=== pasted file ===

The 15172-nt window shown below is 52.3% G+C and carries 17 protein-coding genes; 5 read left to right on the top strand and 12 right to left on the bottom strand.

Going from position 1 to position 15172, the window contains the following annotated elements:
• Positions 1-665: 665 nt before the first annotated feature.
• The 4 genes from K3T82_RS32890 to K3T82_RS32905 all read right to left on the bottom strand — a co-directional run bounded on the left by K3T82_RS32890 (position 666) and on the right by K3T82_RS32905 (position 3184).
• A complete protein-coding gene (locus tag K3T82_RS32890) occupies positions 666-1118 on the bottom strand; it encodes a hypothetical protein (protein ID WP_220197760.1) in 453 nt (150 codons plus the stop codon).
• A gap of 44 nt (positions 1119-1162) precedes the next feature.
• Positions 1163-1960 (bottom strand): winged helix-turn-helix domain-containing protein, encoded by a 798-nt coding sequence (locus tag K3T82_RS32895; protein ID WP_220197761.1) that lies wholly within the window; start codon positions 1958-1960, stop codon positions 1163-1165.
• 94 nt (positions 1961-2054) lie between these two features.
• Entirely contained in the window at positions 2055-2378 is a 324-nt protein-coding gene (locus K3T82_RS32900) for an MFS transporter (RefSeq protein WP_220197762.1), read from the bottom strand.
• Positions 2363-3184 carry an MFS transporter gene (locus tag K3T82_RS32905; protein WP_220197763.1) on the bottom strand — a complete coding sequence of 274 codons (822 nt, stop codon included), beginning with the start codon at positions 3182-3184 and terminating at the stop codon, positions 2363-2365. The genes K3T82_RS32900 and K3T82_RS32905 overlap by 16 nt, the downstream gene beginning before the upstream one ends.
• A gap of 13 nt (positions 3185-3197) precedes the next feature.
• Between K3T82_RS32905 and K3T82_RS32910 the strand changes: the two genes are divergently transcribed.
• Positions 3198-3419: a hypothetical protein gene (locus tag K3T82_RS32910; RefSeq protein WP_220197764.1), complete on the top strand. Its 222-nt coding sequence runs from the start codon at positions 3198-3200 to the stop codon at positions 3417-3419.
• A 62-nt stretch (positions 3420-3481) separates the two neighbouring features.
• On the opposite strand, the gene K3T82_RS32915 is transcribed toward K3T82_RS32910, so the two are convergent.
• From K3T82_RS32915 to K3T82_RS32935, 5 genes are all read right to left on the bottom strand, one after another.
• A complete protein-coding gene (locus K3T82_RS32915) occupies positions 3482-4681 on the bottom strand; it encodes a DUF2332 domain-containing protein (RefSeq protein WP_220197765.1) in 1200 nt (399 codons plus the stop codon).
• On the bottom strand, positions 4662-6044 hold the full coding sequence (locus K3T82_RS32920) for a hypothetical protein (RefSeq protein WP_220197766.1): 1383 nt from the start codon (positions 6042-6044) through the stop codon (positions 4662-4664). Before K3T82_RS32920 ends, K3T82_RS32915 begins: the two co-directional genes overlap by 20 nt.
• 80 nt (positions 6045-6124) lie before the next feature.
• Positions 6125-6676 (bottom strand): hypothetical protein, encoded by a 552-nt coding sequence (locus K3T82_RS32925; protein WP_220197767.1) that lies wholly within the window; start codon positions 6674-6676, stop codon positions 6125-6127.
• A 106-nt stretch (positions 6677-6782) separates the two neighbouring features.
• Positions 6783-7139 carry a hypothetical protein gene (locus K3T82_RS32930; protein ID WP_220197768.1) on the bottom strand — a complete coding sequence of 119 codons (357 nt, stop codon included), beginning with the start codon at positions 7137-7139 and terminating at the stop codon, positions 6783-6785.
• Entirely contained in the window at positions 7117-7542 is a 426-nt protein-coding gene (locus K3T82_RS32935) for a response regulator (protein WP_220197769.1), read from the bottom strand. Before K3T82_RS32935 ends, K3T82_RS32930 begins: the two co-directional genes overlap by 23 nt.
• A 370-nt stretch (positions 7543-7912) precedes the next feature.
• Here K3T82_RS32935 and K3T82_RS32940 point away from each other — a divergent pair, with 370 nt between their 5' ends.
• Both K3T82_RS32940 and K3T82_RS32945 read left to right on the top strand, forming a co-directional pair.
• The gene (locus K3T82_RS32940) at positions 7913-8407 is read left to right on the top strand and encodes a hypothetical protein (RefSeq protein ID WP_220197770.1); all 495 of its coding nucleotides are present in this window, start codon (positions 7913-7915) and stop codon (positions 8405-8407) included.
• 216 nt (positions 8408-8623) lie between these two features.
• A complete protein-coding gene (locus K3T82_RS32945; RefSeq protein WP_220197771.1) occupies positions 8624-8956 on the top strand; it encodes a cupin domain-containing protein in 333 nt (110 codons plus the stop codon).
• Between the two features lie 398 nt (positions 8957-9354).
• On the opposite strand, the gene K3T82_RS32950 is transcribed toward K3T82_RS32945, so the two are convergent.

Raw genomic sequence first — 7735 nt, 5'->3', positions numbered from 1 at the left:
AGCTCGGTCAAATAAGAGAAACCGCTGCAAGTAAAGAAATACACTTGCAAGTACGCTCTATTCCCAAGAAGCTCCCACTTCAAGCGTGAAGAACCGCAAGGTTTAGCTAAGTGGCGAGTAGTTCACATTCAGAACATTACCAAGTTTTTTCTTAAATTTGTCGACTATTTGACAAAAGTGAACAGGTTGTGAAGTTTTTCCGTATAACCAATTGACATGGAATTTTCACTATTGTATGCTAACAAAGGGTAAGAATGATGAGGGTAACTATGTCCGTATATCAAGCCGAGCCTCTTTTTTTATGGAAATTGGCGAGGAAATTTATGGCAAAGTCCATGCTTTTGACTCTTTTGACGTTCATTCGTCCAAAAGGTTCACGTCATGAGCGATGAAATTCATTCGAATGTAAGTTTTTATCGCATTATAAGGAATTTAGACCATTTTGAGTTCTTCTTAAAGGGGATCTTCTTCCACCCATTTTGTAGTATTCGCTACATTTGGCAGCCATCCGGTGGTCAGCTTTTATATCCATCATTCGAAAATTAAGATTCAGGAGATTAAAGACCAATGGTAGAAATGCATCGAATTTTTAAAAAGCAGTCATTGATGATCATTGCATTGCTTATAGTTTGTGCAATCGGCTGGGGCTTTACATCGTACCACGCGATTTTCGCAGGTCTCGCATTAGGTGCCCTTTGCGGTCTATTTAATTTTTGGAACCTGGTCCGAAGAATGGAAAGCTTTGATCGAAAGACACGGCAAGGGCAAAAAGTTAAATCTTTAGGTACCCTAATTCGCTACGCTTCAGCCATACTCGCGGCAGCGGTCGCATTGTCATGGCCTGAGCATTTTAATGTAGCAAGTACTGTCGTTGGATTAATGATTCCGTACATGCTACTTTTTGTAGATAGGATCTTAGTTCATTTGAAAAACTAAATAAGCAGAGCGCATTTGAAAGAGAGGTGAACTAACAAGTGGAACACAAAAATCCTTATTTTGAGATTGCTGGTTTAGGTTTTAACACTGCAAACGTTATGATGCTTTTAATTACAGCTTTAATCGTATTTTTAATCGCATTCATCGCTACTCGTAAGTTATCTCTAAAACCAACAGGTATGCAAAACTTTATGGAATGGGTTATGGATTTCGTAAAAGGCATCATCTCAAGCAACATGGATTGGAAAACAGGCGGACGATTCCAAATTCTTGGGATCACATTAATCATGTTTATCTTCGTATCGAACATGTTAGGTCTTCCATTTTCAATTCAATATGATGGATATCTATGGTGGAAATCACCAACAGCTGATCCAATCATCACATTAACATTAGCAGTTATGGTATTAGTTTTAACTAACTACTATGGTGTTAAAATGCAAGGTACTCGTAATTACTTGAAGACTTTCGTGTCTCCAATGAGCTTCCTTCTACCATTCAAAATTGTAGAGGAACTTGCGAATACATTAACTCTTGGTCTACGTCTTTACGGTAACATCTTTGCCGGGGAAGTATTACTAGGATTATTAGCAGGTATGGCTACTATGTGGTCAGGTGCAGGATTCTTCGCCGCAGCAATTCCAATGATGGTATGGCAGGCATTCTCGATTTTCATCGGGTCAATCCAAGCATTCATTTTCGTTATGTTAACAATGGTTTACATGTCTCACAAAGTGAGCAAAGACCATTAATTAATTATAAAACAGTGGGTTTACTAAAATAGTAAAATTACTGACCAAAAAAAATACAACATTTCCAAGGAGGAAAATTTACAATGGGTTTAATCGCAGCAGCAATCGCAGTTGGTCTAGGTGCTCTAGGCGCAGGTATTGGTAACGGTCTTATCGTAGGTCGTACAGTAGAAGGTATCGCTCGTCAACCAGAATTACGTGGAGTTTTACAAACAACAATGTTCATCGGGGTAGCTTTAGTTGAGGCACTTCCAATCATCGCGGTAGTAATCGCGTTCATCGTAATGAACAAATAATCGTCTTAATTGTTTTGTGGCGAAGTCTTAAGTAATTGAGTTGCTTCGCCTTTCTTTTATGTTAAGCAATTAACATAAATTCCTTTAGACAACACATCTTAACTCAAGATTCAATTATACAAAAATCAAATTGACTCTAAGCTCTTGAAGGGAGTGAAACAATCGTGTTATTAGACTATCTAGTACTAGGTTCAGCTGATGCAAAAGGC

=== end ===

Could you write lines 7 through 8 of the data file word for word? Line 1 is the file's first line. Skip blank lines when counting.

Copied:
• Positions 1163-1960 (bottom strand): winged helix-turn-helix domain-containing protein, encoded by a 798-nt coding sequence (locus tag K3T82_RS32895; protein ID WP_220197761.1) that lies wholly within the window; start codon positions 1958-1960, stop codon positions 1163-1165.
• 94 nt (positions 1961-2054) lie between these two features.